[NOTE: I am using Rosetta Stone Premium Edition with Live Tutoring for Learning Japanese]
Trying out the Rosetta Stone’s Premium Edition with Live Tutoring. I figured why not give it a try with Japanese (note: despite minoring in Japanese in college, I took many steps back as I learned other foreign languages and I don’t use it as regularly) and it would be a good way for me to refresh and also review the product.
I’ve only used Rosetta Stone for French and Spanish (while using Living Language for Italian and others via other software) but I’ve been critical of Rosetta Stone in the past for it’s style of teaching people a foreign language through pictures and not just starting with basic conversation. Each goes through the initial unit 1/lesson 1 training of pictures of man, woman, boy, girl, drinking, swimming, reading, etc. And the training appears to start off the same for every language.
But the farther you go, the more difficult things become.
With the premium edition, instead of having CD/DVD’s to install, everything is now online. You are provided with a headset with mic and and a product activation code. You can learn from your PC/MAC, tablet, smartphone, etc. and you get one year subscription to one of 24 available languages.
I was flying through the first lessons too quickly that I was skipping the basics and started doing the milestones to see if I can bypass those basic areas. And while there are interactive games, it requires you to finish the basic levels. So, I have no choice but to go through those beginner levels to unlock the games, which can get a little tedious.
But what I did like was the ability to switch from standard hiragana and select kanji and for those who need a little help, there is furigana (kanji with small kana above).
The chat section, seems like a section where people post problems of software installation or for troubleshooting rather than discussing the language which is unfortunate. You do get access to the MP3’s for various levels to download and listen to, which is cool.
Overall, the Rosetta Stone style of teaching a foreign language is no doubt a different style of learning a language than what I am accustomed to.
I’m so used to the way I’ve learned a language the way I was taught in college and in the case of Japanese, you start off with basic communications of introductions and with the Japanese politeness levels, these tend to be reinforced in most language courses on Japanese, except Rosetta Stone. There are no explanations of particles and this is what makes it difficult for me to fully give Rosetta Stone five stars.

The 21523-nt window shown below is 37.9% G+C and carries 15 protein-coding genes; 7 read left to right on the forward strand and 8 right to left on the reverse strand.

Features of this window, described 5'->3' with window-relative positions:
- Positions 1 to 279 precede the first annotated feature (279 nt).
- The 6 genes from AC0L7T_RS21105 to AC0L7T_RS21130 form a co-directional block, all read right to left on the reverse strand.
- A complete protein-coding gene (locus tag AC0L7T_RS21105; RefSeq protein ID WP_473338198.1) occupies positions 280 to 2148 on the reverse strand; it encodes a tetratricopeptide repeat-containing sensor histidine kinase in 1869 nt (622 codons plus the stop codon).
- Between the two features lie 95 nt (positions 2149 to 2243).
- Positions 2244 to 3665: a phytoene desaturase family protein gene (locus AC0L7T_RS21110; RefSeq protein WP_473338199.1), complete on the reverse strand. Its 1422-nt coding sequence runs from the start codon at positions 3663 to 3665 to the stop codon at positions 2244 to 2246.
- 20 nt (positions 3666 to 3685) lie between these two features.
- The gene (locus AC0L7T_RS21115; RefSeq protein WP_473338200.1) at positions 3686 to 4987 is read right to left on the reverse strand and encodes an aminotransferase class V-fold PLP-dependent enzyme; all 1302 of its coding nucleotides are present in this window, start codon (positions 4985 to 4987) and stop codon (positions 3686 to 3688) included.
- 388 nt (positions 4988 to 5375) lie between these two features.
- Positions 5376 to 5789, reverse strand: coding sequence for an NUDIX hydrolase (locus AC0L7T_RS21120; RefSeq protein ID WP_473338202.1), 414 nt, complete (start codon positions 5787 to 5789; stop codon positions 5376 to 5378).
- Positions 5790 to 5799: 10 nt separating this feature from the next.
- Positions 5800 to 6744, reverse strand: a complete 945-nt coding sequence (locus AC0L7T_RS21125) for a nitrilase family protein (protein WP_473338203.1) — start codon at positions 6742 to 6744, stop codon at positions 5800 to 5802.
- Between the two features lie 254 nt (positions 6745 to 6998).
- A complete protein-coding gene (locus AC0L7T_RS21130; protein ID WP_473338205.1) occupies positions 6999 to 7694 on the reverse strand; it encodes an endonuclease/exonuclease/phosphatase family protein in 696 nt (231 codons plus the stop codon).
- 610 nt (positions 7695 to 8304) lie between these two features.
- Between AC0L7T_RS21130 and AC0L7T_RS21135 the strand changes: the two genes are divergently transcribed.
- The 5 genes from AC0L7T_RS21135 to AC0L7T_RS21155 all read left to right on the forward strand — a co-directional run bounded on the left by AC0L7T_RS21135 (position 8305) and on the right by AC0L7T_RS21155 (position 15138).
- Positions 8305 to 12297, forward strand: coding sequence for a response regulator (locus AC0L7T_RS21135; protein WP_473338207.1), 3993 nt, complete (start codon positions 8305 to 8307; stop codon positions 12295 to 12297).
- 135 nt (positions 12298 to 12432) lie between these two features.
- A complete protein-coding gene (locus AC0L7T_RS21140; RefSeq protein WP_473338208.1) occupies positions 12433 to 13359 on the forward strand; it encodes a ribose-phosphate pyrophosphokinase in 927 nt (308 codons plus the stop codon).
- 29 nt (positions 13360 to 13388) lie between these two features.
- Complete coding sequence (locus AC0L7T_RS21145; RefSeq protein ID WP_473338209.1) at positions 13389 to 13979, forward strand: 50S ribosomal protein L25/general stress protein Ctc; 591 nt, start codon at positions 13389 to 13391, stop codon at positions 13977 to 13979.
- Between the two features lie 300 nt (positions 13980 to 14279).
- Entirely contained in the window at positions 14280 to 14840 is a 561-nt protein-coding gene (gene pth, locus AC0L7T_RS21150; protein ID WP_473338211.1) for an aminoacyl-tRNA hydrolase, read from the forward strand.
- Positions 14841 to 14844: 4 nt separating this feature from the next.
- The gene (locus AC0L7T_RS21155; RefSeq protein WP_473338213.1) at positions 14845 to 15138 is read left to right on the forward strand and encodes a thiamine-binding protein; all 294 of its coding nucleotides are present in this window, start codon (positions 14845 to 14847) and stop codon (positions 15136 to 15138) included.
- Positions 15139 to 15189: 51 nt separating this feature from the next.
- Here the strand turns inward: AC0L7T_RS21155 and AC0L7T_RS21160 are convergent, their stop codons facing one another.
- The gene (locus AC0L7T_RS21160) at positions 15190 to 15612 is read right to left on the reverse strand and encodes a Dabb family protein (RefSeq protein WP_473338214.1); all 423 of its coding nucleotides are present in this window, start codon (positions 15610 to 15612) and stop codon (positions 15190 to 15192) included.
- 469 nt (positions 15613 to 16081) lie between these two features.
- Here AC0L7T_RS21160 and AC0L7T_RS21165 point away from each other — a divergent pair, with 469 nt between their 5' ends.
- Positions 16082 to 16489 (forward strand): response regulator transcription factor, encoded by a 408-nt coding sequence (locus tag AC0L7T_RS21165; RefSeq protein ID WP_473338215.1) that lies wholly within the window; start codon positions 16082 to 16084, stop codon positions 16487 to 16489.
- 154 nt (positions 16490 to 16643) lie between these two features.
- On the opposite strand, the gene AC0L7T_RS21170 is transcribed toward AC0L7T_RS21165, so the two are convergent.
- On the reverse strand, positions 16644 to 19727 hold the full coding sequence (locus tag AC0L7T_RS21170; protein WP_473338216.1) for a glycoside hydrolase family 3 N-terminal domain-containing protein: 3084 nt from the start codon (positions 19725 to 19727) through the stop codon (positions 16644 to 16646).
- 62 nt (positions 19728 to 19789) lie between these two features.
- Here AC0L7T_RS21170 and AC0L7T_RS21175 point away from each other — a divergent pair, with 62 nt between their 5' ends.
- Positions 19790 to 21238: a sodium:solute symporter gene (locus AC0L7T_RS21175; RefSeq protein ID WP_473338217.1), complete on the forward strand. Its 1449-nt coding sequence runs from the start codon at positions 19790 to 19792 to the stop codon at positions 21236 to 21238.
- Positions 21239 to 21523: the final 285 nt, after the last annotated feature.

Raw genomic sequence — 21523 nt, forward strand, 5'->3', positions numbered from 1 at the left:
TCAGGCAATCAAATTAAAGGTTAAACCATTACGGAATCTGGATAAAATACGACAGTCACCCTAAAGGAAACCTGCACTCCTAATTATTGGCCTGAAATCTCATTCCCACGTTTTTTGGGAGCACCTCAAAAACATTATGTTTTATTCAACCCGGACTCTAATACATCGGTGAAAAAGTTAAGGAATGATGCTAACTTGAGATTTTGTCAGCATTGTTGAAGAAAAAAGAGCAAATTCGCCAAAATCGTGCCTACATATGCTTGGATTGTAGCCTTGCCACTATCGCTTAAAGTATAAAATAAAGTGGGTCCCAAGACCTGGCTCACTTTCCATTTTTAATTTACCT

But I don’t want to say that Rosetta Stone is not useful because it is. You will learn to link certain words to actions, people, animals or things but Japanese is something that requires more than pictures.
In fact, I felt that the Rosetta Stone style of teaching, is best for those who know the basics and to challenge oneself for words that you don’t know, rather than going into Rosetta Stone as a beginner to the language.
So, I do recommend purchasing this book in addition to using Rosetta Stone. The book is what I used back in college and is still being used academically:
- Japanese for Busy People I Kana Version 1 CD Attached (Note: While in English, Japanese conversation is written in kana)
- Japanese for Busy People I: Romanized Version 1 CD attached (Japanese for Busy People Series) (Note: While in English, Japanese conversation is written with Japanese words written in English)
- Another alternative is Genki: An Integrated Course in Elementary Japanese
For learning how to write kana, I recommend the following:
I also recommend apps such as Brak Software, Inc.’s Intro + Intermediate Human Japanese, Tae Kim’s Learning Japanese app, Midori for kanji, Japanese from Renzo for dictionary, Skritter for reading and for conversation with native speakers, I use HelloTalk. And there are also podcasts available as well.
Overall, I look at Rosetta Stone Premium Edition to be an added resource for those who are learning the language but have learned kana and have learned about structure, particles and politeness level. Sure, you’ll fly by the first units in lesson one quicker, but then as things progress, then the more challenging areas is where Rosetta Stone proves to be very useful.
While I have used Rosetta Stone for Spanish and French, Japanese is a little different because you need explanations about certain structure, politeness level, particles, etc. that unfortunately, Rosetta Stone doesn’t get into. Thus, the recommendation of other books, software apps and podcasts.
I did experience a technical glitch where one unit, which required pronunciation via the mic. It would catch the audio for the last word. What I had to do is bypass the speaking parts that required the microphone, pass the unit and then go back to it and then it took the audio. So far, I only saw this glitch once.
While I do prefer having the discs, for some people, the ability to work online and pay a smaller cost may be convenient for others. So, if you are the latter, then I definitely recommend Rosetta Stone Learn Languages: Premium Edition with Live Tutoring.